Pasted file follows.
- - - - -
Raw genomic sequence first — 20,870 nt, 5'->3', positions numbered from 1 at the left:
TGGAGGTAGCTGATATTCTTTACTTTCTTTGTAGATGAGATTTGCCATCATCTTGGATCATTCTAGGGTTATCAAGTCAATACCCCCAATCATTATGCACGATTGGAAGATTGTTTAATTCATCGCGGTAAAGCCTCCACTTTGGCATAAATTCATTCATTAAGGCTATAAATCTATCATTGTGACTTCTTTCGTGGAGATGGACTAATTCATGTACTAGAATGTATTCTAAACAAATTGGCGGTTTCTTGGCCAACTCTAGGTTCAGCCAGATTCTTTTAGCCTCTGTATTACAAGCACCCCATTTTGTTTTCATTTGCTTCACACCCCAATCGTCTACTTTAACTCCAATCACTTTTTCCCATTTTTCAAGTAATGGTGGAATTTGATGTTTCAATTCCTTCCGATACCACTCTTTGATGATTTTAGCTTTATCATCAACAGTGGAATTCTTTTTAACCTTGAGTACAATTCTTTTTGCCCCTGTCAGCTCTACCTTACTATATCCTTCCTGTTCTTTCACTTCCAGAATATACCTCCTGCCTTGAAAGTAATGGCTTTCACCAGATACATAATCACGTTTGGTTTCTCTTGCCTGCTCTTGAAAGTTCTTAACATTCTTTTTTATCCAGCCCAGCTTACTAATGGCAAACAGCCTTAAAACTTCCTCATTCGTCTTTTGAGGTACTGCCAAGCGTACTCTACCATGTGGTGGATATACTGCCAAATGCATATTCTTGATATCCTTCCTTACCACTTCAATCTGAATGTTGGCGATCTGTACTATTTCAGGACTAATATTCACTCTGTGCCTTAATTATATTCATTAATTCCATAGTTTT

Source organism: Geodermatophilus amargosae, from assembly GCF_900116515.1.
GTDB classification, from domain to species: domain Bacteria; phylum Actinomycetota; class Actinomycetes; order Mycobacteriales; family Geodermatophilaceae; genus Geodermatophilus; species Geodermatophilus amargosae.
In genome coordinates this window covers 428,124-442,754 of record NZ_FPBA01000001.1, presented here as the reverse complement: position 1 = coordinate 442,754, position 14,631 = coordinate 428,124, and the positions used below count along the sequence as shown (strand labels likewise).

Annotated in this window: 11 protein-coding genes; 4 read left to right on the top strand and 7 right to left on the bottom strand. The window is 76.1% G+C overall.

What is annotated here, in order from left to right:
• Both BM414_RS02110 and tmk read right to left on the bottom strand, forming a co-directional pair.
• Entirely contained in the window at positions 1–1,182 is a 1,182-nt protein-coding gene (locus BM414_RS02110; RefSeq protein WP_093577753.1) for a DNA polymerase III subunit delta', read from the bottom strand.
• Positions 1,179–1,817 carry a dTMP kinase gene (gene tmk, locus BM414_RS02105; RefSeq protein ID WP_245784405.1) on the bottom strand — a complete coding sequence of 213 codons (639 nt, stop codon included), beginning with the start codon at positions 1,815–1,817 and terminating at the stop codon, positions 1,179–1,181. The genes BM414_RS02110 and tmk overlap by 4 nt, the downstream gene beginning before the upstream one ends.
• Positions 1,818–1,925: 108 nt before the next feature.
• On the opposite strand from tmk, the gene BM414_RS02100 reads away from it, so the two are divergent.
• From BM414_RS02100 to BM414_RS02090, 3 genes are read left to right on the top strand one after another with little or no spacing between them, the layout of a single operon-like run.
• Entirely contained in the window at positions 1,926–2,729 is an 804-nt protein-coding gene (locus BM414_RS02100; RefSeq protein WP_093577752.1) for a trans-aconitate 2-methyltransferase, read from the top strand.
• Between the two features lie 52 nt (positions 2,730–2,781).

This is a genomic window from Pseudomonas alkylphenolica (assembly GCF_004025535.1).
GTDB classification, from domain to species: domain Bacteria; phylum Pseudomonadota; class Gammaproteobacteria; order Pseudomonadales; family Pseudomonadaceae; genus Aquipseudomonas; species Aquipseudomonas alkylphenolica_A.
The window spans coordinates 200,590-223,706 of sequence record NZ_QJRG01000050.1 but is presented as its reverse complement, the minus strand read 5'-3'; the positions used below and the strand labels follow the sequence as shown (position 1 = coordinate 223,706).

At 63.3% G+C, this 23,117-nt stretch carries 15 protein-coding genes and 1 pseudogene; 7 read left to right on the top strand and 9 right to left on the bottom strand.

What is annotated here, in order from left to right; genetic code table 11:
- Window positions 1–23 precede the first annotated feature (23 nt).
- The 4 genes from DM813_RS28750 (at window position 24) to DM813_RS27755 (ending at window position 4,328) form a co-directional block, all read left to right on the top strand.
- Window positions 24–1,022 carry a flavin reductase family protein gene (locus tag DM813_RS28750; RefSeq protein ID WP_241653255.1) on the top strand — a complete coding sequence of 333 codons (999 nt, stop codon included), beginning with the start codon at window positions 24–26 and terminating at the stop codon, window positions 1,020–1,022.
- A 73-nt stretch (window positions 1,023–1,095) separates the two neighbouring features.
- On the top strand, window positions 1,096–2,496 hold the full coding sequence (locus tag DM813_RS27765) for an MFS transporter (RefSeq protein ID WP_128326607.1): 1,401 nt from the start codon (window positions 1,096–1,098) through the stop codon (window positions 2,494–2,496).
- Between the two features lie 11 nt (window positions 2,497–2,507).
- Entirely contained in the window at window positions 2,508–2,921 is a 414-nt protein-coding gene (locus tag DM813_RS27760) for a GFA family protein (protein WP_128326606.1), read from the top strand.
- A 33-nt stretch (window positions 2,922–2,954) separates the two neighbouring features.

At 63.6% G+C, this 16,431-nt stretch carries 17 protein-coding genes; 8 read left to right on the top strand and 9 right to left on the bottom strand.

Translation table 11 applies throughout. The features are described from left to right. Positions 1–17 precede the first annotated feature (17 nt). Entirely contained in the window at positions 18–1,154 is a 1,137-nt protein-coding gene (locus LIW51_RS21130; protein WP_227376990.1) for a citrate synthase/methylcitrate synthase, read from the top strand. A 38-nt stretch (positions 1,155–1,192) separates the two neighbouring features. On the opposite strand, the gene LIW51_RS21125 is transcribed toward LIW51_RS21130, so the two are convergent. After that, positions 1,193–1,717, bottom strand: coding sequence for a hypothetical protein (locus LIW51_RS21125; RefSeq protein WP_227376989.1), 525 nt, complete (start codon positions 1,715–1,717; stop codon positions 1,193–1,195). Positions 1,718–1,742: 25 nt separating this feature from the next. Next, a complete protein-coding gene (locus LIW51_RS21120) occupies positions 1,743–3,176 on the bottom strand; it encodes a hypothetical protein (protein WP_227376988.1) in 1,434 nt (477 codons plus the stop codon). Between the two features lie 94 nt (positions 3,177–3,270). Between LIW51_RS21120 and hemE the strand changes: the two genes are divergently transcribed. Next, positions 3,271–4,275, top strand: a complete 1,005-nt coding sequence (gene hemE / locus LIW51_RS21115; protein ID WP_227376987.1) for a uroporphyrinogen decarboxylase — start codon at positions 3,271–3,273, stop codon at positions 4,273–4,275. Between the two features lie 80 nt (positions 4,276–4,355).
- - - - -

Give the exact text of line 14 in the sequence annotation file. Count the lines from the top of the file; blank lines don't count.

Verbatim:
• Entirely contained in the window at positions 1,926–2,729 is an 804-nt protein-coding gene (locus BM414_RS02100; RefSeq protein WP_093577752.1) for a trans-aconitate 2-methyltransferase, read from the top strand.